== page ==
• Local reverend expresses thoughts on aftermath of 20-year-old shot and killed by U.S. Marshals

    By: Jonathan Marshall

    Updated:

    MEMPHIS, Tenn. - Among those sprayed with tear gas in Frayser last night, was a local pastor and University of Memphis professor.

    Reverend Andre Johnson came out to document what was going on. Through this…he said he could feel the frustration in this community.

    When Johnson heard the shooting and rioting in the Frayser community, he felt the need to be present.

    “When I got here I saw people visibly upset, folks crying, folks holding each other, embracing one another, holding each other back,” Johnson said.


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    He was at the intersection of Overton Crossing and Argonne Street, where he was sharing the scene on Facebook live.


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    With officers in riot and gear lined up on the opposite side, emotions would soon boil over.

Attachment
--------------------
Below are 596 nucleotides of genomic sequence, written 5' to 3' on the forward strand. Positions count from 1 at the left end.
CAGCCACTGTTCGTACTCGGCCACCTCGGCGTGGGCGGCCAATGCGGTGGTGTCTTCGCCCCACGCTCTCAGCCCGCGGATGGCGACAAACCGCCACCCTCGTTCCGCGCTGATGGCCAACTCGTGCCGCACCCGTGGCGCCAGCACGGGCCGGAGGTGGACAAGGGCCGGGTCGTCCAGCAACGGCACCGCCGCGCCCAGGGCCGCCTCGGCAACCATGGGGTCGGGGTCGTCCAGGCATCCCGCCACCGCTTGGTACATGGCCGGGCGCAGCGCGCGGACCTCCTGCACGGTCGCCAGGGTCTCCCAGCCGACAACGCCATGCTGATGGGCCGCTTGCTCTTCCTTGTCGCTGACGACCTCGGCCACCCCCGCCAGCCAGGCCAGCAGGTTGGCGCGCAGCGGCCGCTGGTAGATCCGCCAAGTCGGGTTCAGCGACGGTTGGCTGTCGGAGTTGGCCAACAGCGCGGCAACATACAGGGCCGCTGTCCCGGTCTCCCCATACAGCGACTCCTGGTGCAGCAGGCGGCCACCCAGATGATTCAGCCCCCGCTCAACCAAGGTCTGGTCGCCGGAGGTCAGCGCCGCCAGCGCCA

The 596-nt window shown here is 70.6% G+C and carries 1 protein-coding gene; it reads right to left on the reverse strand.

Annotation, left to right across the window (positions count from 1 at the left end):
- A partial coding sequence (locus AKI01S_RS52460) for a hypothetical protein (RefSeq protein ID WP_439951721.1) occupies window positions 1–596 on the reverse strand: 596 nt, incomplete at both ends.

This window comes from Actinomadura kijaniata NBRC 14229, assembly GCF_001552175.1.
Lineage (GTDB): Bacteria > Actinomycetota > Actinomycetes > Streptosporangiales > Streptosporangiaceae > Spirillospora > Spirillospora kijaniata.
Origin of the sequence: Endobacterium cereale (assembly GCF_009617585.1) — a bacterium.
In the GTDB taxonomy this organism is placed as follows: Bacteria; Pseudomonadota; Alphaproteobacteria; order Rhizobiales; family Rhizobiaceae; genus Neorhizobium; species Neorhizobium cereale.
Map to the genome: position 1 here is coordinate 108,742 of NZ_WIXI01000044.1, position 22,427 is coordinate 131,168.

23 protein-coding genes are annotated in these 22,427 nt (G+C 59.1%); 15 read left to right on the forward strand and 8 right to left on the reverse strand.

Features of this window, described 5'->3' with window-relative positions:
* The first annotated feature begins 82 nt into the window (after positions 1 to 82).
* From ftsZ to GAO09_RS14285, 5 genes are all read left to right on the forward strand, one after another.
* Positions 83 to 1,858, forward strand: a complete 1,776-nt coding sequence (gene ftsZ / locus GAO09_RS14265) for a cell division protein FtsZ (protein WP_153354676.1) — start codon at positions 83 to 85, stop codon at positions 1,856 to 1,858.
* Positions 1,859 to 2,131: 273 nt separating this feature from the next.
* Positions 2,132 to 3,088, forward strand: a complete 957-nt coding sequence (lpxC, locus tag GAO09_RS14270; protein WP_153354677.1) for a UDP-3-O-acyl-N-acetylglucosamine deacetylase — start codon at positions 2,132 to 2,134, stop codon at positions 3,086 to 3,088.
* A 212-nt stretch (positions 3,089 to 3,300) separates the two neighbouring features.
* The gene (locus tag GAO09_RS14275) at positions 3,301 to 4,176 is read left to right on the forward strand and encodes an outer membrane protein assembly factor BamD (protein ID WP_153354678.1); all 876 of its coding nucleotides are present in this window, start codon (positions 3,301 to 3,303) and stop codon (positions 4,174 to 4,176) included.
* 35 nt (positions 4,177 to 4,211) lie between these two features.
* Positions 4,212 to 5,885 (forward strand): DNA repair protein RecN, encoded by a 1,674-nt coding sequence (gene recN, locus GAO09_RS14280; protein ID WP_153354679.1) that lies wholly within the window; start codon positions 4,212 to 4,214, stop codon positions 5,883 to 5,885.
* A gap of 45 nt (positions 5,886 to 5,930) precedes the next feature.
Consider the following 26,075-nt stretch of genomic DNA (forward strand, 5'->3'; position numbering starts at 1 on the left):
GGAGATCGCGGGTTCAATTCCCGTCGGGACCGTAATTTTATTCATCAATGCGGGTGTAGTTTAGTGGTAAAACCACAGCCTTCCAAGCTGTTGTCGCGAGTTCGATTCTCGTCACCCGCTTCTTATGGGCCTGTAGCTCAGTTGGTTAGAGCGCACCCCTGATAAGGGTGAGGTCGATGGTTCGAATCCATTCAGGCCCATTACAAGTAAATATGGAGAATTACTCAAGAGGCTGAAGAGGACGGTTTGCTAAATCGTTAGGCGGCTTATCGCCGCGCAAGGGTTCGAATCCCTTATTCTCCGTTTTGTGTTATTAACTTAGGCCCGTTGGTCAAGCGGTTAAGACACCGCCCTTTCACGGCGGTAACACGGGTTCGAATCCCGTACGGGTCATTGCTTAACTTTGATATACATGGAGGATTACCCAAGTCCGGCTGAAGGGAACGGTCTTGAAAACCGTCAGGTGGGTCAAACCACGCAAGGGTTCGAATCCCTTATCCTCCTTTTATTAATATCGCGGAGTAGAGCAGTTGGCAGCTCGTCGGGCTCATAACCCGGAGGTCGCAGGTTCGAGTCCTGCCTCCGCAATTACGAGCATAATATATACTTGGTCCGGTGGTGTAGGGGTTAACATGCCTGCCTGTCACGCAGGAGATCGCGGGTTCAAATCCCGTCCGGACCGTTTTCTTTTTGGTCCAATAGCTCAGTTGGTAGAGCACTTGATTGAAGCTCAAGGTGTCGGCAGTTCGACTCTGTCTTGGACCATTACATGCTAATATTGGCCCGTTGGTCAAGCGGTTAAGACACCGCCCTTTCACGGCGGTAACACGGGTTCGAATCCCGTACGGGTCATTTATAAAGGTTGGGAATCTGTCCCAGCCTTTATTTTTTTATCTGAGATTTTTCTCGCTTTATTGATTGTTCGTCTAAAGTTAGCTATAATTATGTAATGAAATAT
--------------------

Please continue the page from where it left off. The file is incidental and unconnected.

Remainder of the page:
“People just want to know answers. People want to feel as if their public officials, as well as public service are really there for them and last night they did not feel that way at all,” Johnson said. “They felt like everybody was against them.

    Johnson said from his point of view, officers did not do anything to avoid further issues.

    “It was seeming like they wanted to kind of motivate and egg on and push some of the community to do some of the things that they wanted to do,” he said.

    Johnson was soon caught in the middle of the growing tension, eventually being among those sprayed with tear gas.

    “There was no warning to disperse, not that I heard. Usually you get the one, two, three warning to kind of disperse when it’s time to disperse,” he said.

    Despite feeling this impact, as a member of the local clergy, Johnson said the hope is to direct the negative energy toward a positive direction.

    “What we try to do is get them to channel this in a more…in a good, healthy and productive way. I hope that’s what’s going to happen from this day forward,” he said.

    Johnson said he hopes the truth will be shared.

    “No sugar coating. No trying to hide the facts. Once it comes out, I think the community is big enough and strong enough and able enough to accept,” he said.

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